Magical Beasts – NaPoWriMo 2017, day 24 – ekphrasis poem based on marginalia

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Rutland Psalter, c. 1260. (British Library Royal MS

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Magical Beasts – La Monde Reverse

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Should you choose to convey many things,

all at the one time, give a creature, three heads:

a creature which is about to discard his blue

velvet pantsuit; a three-headed dragon and

his wacky companion marshaled to the marginalia

of a holy book. Monty Python genius sashays to mind.

Yes, he’s crazed by his options, his three faces displaying

three different emotions. (Definitely, scenes for John Cleese.)

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How fierce can one be when you are a unicorn

emerging from an exceedingly curly snail tail?

This, even a bewildered Michael Palin, could not

achieve. Or was this abhorrent creature displaying

his anger, perhaps because he’s at the bottom of the page?

(Now that assuredly a Palin position.) Elsewhere,

in the marginalia, a surreal Graham Chapman. This team

queered our world and the full La Monde Reverse

of the medieval worlds was never beyond them. It’s

a cartoon world we can but guess at. It would take

a lifetime to unravel but let us look on.

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A bespoke hare uses a man cum snail as his stead;

he carries a spear and a shield And balancing

on the vine a few feet in front of him, another

hare, a startled hare, startled because he carries

a monkey on his shoulder: a burden for any

startled hare. Did he not know the monkey was there?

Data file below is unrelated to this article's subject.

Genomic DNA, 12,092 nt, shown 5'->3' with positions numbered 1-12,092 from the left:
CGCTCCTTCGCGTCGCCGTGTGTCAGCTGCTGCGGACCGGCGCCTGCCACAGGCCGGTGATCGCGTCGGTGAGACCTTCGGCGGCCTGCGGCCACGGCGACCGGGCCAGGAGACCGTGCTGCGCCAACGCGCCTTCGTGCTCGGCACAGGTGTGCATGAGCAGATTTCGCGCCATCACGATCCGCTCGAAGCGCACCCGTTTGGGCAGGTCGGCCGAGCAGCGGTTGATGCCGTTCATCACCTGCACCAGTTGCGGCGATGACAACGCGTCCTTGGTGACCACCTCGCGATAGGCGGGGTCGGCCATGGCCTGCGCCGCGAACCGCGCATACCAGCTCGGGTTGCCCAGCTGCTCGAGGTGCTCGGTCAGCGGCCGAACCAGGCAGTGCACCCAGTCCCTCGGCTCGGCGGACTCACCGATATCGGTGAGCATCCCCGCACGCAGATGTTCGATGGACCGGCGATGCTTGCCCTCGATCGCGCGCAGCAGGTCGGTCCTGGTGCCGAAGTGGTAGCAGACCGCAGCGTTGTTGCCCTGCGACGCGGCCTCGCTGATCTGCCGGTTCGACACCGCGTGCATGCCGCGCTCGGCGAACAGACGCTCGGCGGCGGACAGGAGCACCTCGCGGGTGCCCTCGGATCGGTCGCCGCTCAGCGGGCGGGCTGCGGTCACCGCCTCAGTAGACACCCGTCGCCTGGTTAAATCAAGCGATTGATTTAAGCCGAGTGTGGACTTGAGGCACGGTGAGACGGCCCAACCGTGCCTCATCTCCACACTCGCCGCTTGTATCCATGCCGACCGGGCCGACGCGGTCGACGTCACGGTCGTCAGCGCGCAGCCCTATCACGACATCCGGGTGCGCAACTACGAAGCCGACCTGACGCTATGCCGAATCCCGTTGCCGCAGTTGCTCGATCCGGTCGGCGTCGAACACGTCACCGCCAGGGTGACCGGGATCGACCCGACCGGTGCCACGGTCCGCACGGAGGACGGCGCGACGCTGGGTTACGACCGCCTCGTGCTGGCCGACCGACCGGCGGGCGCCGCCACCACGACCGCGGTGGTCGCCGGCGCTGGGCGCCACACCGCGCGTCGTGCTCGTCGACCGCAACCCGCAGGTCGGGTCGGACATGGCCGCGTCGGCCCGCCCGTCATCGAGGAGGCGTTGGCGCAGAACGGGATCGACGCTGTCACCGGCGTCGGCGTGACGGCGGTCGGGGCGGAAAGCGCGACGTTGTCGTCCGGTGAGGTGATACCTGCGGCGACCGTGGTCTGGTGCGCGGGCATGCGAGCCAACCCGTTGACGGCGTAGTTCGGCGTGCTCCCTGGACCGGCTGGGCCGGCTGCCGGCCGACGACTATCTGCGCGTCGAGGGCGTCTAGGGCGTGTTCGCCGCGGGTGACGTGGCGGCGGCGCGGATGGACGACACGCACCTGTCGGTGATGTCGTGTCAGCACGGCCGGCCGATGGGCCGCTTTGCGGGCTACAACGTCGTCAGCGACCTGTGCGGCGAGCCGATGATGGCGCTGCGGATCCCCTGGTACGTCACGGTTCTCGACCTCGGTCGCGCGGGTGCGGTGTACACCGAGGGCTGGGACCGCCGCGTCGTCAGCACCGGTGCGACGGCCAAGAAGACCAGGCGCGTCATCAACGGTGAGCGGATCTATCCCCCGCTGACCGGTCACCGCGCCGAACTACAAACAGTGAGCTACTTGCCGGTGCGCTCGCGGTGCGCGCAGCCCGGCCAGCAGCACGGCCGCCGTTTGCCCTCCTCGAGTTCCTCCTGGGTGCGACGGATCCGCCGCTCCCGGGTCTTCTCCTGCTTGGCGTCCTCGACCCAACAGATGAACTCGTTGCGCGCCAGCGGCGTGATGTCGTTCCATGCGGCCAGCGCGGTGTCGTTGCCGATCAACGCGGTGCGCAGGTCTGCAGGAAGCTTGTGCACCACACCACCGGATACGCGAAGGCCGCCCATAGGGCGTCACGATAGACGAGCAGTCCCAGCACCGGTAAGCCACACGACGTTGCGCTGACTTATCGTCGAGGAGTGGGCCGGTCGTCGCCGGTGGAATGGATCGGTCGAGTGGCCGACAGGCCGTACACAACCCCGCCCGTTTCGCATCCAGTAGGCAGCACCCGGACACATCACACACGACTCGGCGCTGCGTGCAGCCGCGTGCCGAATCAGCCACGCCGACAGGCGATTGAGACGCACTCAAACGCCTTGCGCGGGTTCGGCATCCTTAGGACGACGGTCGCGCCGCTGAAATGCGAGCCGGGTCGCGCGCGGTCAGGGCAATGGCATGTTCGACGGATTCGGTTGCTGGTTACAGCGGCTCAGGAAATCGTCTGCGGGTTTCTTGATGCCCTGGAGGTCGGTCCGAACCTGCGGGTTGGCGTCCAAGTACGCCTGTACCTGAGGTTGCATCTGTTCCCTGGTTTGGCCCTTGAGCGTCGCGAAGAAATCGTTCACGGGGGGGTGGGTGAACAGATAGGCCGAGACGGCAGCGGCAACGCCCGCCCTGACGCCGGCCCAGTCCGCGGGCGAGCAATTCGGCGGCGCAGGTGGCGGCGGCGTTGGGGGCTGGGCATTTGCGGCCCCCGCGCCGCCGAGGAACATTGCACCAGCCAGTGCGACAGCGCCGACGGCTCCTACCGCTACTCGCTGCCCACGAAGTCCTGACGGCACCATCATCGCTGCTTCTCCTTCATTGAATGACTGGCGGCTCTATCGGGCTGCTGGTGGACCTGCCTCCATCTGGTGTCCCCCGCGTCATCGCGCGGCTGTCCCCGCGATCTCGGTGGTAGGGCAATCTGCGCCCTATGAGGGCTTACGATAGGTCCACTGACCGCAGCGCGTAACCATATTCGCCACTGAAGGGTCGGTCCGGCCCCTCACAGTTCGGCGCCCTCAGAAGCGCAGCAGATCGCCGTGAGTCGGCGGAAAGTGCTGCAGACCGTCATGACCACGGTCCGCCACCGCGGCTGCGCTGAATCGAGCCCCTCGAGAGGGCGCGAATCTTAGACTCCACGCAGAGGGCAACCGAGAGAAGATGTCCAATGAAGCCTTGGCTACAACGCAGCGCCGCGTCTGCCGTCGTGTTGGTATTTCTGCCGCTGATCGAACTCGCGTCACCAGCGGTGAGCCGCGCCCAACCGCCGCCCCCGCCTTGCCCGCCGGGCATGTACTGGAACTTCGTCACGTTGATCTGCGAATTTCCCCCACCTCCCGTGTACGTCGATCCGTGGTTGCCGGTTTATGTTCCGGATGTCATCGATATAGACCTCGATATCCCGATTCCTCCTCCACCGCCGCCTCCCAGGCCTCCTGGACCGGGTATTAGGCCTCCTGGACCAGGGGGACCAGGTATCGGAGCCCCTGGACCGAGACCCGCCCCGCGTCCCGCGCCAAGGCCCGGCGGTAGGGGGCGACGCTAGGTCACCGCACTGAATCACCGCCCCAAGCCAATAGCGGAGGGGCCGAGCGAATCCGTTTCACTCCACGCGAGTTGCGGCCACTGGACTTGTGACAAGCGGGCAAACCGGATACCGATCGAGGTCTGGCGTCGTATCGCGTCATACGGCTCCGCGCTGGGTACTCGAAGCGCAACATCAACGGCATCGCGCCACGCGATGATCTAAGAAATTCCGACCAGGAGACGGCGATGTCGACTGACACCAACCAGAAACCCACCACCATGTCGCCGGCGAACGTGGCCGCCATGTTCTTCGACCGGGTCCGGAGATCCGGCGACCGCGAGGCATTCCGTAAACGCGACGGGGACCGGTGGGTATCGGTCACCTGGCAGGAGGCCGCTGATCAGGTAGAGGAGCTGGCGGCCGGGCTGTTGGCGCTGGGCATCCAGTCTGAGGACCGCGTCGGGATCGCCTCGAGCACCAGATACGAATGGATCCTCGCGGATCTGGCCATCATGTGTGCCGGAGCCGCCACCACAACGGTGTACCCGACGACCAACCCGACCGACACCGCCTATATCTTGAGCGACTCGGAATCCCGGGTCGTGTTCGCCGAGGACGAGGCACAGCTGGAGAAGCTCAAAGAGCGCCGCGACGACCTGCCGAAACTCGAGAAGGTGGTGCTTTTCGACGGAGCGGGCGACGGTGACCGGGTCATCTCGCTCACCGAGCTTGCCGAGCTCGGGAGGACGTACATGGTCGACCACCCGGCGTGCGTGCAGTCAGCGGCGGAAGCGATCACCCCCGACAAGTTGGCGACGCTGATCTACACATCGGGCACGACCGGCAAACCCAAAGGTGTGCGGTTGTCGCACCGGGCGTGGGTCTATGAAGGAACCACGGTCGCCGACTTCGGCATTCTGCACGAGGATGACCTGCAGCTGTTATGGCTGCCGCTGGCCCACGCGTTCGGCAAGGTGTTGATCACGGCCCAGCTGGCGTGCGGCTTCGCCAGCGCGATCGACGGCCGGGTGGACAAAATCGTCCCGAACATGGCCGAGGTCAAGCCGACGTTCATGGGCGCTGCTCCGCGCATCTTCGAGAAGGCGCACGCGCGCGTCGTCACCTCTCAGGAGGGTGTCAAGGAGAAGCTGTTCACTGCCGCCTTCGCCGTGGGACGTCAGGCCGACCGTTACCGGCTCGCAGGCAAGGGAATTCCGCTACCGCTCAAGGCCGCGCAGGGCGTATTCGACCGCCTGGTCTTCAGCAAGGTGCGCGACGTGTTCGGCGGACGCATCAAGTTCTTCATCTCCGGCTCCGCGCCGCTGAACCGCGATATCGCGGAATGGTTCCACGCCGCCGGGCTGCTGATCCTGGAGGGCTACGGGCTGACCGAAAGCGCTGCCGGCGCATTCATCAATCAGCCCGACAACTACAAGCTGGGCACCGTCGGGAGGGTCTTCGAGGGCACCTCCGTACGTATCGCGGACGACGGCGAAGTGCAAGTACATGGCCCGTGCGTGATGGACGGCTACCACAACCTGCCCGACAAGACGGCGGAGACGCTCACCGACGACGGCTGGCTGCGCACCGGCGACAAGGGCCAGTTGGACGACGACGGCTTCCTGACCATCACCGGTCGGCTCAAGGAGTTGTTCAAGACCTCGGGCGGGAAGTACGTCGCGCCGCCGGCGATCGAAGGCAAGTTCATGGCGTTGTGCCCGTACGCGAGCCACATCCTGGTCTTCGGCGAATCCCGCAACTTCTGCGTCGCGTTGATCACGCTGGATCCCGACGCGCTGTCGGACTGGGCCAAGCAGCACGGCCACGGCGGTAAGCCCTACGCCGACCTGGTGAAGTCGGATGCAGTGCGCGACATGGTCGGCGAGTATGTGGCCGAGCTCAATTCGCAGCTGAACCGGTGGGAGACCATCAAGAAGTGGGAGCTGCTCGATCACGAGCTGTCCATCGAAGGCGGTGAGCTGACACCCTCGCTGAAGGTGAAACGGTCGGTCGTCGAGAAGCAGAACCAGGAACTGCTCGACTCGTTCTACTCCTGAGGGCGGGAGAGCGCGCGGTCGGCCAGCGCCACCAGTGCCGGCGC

Does he object because the monkey too has a spear

and a shield, about to take down the untroubled hare

from his vine balancing unbalanced snail?

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Another vine sweeps over a forger and his forge,

a sweet cathedral to his humble labours. I imagine

he is used to his flimsy skirt, not fashioned to soak

up the sweat which trickles down his bare leg

dampening his pixie footwear while in the garden

his sister Nun plucks penises from the phallus tree.

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I leave you with these two knights

swords drippings blood, each holding

their grotesque, blood drained heads,

in their hands. And the vine on which

they balance twitters profanely on and on;

in rich marginalia; strange playfulness

everywhere. If you’ve watched Monty

Python, this is where it came from.

Benita H. Kape © 24.4.2017

Blue pant suit

Blue Pantsuit

Magical beasts in the Rutland Psalter, c. 1260. (British Library Royal MS

. Today, I challenge you to write a poem of ekphrasis — that is, a poem inspired by a work of art. But I’d also like to challenge you to base your poem on a very particular kind of art – the marginalia of medieval manuscripts. Here you’ll find some characteristic images of rabbits hunting wolves, people sitting on nests of eggs, dogs studiously reading books, and birds wearing snail shells. What can I say? It must have gotten quite boring copying out manuscripts all day, so the monks made their own fun. Hopefully, the detritus of their daydreams will inspire you as well!

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